On August 15, Hunley Chapter #2667, South Carolina Division, UDC (United Daughters of the Confederacy), celebrated its first anniversary! Despite a number of members being out of town, those members and guests still in town observed the occasion with a dinner at quaint, family-owned Rechaud’s restaurant in Greer. The chapter reserved the entire restaurant and enjoyed wonderful food and the attentive service of Rechaud’s friendly staff. A Powerpoint photo show ran continuously on a screen in the background which highlighted the many activities that chapter members were involved in during the last UDC year.
Hunley Chapter has had a very busy and successful time during its short history. Nearly half of the chapter members are docents at Greenville’s Museum and Library of Confederate History and three members received the national SCV Ladies Appreciation Award for their service to the museum. Several members have also written educational handouts for the museum, as well as helped oversee the museum’s research library. Members have provided musical and living history presentations at schools and fundraisers. They have contributed over $1500 to several Confederate museums, including the Hunley lab in Charleston. Members have also attended a number of memorial services and historical programs, including the Stephen Dill Lee Institute and the Abbeville Institute. Some members are veteran reenactors who attend a number of reenactments each year. Others participate on shooting teams with the North South Skirmish Association. Two members, the Joyful Harps duo, are recording a harp CD of vintage music that includes music from the War Between the States. Members are also assisting the local SCV camp in documenting Confederate graves in various cemeteries. Members visited approximately 50 historic sites. They have also donated 4 to 5 boxes of goods to our soldiers overseas every quarter and recently received a Certificate of Appreciation from the Army for their efforts.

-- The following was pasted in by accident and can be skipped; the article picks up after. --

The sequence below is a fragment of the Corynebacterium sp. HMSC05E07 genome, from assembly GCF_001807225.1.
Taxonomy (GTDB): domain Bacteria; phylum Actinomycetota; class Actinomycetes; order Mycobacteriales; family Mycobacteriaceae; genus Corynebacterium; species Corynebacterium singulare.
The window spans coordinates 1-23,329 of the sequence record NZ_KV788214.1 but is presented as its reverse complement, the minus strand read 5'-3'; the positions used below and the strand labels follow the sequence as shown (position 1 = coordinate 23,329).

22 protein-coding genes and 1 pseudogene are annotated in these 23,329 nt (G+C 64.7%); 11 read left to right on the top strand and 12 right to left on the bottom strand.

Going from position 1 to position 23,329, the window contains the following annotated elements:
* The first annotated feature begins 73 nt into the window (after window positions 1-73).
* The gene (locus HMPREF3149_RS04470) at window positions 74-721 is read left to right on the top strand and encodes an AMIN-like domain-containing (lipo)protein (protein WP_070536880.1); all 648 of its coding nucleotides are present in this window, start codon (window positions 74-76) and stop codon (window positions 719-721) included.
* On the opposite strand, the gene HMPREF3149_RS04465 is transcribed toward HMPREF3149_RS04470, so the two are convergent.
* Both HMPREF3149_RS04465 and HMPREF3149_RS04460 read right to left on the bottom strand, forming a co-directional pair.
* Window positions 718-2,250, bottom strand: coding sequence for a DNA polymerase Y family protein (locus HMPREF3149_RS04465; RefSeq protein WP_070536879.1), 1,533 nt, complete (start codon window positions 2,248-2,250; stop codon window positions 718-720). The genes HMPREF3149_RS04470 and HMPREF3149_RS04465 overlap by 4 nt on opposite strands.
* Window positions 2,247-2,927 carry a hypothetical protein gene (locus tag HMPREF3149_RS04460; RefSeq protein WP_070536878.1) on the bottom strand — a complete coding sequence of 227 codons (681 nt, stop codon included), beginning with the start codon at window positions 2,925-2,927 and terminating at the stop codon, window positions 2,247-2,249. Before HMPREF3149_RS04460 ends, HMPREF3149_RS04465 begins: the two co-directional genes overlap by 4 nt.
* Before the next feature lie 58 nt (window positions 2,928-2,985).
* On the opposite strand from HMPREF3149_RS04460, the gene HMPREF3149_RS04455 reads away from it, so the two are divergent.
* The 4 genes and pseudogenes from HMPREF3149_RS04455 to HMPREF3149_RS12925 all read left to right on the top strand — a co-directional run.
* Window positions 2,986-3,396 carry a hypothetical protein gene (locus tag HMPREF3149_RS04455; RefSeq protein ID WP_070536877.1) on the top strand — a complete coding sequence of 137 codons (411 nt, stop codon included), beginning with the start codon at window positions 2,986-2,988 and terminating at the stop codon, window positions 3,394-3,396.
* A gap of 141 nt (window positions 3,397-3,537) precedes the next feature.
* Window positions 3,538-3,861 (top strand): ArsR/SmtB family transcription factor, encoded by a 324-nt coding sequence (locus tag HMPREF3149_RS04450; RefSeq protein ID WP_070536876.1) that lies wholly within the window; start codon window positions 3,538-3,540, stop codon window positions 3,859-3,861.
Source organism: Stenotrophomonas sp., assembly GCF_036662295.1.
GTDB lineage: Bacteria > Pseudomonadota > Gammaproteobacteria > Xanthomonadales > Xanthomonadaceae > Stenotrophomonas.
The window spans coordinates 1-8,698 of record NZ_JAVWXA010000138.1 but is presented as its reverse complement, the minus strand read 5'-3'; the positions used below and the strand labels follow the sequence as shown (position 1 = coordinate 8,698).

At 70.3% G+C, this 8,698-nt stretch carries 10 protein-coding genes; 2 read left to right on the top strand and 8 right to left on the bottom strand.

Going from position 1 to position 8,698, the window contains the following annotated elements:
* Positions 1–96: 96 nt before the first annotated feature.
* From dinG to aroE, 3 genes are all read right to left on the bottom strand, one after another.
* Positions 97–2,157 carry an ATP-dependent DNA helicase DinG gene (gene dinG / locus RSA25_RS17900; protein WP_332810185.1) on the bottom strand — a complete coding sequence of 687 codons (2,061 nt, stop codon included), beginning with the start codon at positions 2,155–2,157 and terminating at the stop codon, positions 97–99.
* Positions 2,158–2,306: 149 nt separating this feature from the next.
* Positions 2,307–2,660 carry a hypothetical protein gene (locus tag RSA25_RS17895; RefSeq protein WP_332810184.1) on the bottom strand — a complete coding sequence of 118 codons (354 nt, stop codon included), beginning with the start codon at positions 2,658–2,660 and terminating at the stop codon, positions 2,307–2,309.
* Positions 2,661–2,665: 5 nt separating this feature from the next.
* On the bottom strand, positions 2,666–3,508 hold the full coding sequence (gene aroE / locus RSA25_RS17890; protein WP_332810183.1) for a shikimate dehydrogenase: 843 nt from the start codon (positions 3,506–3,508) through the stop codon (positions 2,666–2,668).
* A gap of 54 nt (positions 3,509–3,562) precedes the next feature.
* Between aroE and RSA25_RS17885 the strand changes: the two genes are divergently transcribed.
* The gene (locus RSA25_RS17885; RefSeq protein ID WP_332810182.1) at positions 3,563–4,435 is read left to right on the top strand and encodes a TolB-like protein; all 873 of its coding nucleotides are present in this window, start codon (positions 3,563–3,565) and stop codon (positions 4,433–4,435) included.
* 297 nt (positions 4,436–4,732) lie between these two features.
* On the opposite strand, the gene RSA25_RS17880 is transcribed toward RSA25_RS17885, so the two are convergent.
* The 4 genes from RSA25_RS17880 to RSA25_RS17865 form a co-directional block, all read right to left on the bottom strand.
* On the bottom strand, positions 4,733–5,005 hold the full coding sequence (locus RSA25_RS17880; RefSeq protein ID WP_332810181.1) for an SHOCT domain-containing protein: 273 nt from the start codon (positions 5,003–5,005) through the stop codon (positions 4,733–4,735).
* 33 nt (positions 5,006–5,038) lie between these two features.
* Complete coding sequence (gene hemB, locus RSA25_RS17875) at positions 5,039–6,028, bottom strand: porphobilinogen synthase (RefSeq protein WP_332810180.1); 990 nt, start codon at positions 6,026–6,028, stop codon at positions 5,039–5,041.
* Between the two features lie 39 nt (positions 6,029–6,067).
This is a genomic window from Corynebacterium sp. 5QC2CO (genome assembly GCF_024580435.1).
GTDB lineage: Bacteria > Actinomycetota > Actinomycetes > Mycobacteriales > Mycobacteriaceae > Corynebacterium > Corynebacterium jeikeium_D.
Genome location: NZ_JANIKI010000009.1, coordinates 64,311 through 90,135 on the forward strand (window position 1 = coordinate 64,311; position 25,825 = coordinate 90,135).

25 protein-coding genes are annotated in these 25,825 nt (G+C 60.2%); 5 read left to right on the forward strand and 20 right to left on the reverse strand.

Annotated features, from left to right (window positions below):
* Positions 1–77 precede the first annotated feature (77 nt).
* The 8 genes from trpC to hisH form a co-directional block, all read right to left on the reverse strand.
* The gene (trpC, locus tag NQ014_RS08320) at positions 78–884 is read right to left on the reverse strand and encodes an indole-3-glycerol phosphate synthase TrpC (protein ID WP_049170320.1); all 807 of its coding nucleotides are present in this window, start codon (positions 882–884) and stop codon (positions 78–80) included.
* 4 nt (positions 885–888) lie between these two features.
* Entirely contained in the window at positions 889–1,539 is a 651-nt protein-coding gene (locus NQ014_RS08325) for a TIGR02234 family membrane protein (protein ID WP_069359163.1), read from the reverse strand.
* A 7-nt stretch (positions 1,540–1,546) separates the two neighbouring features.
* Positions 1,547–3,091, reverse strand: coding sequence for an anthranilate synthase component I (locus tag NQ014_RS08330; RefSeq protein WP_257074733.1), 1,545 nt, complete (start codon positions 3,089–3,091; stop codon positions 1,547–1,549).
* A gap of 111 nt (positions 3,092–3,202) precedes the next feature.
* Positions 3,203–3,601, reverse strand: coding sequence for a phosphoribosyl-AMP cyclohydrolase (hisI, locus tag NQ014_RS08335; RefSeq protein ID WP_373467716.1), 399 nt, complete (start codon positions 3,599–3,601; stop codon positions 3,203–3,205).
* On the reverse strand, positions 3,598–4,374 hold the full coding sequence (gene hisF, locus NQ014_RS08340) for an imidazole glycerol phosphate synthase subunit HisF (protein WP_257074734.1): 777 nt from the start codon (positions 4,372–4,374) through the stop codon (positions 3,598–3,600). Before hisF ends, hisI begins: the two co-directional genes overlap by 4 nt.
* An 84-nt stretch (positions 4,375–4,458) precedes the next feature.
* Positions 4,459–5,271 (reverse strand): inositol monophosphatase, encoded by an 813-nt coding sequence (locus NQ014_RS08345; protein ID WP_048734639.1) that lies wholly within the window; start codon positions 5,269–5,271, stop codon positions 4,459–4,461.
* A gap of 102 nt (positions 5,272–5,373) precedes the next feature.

The chapter chose the Hunley name because much of the Hunley’s history is unique to South Carolina. The Hunley was the world’s first submarine to successfully fulfill its mission of sinking an enemy warship (the USS Housatonic). The Hunley’s entire mission took place in Charleston Harbor. After the mission was completed on February 17, 1864, the Hunley and its crew mysteriously disappeared.
The Hunley was discovered in Charleston harbor in 1995 and currently resides in Charleston at the Warren Lasch Conservation Center. Eventually, once the Hunley is fully restored, a world-class museum will be built in Charleston to showcase this amazing submarine and the daring mission of its crew. The Hunley was a remarkable, cutting-edge invention that was built with technology many decades ahead of its time. Archeologists continue to be astounded at the level of planning and expertise that went into the design and workmanship of the machine.